Emirates Old Trafford, Wells' new home
“It was ironic because I had found a spark in my game that I felt had been missing. Something had been holding me back. It was frustrating because I felt like I was playing very, very well and so to not get a chance at all and then to be released was very difficult to take, I won’t lie.”
Wells is a decent bet to enjoy success in the North West. A top-order man closing on 8,000 first-class runs, his part-time spin and evolving game mean he could also make his mark in the white-ball game. “Glen Chapple is determined not to pigeonhole me,” he adds. “That is part of moving to a new county. You get fresh eyes, a fresh approach a new lease of life. You can go there with no baggage and show people what you can do.”
Primarily though he has been signed to spend time in the middle – he once made a nine-hour double century against Surrey.
But if there is one thing that has eluded Wells it is consistency; for every fruitful season a fallow harvest has followed. In 2017 he racked up 1292 first-class runs at 64.60. The next two summers yielded just 1233 runs across 54 innings.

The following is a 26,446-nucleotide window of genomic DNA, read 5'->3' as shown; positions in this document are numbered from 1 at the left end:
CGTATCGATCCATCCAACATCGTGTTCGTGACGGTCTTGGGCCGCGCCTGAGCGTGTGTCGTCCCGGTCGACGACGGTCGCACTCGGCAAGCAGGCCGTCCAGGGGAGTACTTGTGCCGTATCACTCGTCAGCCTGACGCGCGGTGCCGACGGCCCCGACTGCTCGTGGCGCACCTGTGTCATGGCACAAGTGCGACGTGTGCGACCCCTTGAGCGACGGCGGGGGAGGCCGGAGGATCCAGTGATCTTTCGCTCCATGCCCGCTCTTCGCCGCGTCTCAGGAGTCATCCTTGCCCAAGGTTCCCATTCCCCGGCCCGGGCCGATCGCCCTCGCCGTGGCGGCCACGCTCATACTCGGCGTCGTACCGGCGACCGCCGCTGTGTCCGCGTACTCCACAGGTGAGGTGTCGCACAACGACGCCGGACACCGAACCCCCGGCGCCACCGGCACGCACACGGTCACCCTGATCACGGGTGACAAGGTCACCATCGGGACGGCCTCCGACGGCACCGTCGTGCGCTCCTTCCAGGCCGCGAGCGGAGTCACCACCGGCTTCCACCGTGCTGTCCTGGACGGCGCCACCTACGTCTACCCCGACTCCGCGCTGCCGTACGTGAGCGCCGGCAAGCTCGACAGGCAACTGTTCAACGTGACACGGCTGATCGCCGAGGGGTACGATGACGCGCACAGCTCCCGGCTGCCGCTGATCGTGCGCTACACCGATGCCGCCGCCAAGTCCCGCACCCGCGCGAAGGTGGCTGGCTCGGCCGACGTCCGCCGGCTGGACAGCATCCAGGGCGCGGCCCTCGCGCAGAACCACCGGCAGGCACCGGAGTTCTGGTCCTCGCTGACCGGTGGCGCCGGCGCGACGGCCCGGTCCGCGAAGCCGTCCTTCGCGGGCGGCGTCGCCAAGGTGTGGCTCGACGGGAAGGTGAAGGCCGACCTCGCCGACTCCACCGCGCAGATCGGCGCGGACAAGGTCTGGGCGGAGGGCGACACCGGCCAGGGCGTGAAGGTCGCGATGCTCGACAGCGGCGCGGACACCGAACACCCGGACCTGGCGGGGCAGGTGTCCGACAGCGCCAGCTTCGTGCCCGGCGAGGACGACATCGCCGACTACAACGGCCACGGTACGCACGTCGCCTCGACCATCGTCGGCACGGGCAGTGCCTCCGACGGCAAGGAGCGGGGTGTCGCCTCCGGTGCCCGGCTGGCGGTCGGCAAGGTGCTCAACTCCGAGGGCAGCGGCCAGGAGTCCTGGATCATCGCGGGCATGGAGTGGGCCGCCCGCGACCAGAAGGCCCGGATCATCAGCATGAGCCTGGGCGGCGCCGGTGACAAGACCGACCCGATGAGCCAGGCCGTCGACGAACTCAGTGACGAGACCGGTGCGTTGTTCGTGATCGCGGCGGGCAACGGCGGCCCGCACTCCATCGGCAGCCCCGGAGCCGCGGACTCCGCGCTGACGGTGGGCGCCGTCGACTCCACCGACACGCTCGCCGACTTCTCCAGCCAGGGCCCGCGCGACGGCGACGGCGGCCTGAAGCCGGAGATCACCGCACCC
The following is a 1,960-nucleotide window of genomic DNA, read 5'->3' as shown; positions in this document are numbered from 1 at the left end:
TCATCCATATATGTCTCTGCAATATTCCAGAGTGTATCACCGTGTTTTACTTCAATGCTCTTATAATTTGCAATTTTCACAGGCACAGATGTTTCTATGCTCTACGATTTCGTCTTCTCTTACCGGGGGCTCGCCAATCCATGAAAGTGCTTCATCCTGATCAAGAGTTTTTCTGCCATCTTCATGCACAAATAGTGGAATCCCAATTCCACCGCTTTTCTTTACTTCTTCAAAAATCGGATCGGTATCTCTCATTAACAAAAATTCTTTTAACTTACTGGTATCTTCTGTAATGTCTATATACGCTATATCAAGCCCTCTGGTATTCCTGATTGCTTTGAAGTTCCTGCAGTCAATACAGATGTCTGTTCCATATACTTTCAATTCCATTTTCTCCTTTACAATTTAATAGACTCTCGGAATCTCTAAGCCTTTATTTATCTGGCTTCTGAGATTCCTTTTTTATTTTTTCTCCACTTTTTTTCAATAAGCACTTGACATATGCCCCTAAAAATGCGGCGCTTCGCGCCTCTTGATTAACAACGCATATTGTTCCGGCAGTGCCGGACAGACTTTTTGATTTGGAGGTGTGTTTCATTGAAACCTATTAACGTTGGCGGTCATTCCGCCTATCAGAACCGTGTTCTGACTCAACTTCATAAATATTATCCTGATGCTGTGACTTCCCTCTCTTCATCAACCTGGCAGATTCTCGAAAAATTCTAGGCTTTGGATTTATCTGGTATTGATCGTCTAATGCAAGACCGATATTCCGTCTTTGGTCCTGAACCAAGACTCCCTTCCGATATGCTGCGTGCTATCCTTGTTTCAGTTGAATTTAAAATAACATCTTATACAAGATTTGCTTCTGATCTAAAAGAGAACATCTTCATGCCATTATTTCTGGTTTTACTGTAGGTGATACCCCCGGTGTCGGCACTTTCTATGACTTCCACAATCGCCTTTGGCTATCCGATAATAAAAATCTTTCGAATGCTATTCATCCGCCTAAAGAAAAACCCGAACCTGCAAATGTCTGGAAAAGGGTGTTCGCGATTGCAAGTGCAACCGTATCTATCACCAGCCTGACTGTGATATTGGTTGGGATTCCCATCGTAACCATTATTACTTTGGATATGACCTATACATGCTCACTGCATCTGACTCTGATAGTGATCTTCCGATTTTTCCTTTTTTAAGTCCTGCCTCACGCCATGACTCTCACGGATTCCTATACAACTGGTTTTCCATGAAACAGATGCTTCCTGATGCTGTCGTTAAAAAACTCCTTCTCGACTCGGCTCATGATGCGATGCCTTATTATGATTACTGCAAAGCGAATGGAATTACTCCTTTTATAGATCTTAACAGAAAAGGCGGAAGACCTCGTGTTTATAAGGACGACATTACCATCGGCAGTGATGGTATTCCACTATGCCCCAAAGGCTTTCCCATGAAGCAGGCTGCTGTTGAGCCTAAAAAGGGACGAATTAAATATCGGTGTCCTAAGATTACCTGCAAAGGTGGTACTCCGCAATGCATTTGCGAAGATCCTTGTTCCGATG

“I felt like I had cracked the game in 2017 – like I could get a hundred every time I walked out to bat It felt amazing and I thought: ‘I am just going to keep doing this.’ When I am playing my best cricket I do believe that I am one of the better top order batsmen around. My numbers prove that, but I have had leaner spells which I should be able to shake off more quickly.
“I am not going to hide from the fact that the last couple of years I have been below the level I would expect of myself. I think the weight of pressure and stress, added to the technical glitches that had crept into my game, spiralled into a lack of performance in 2019. I was fighting myself and my game all the time - which I don’t think helped. Doubts started to creep in and I could not shake them off. I still felt mentally tough enough and put in a few match winning performances but not consistently.”
Wells is the right side of 30 and still has time to push for higher honours. Zak Crawley’s exploits this year suggest he will be around for a long time but the other spots at the top of the Test order are still there to be won. Such thoughts are not even on Wells’ radar.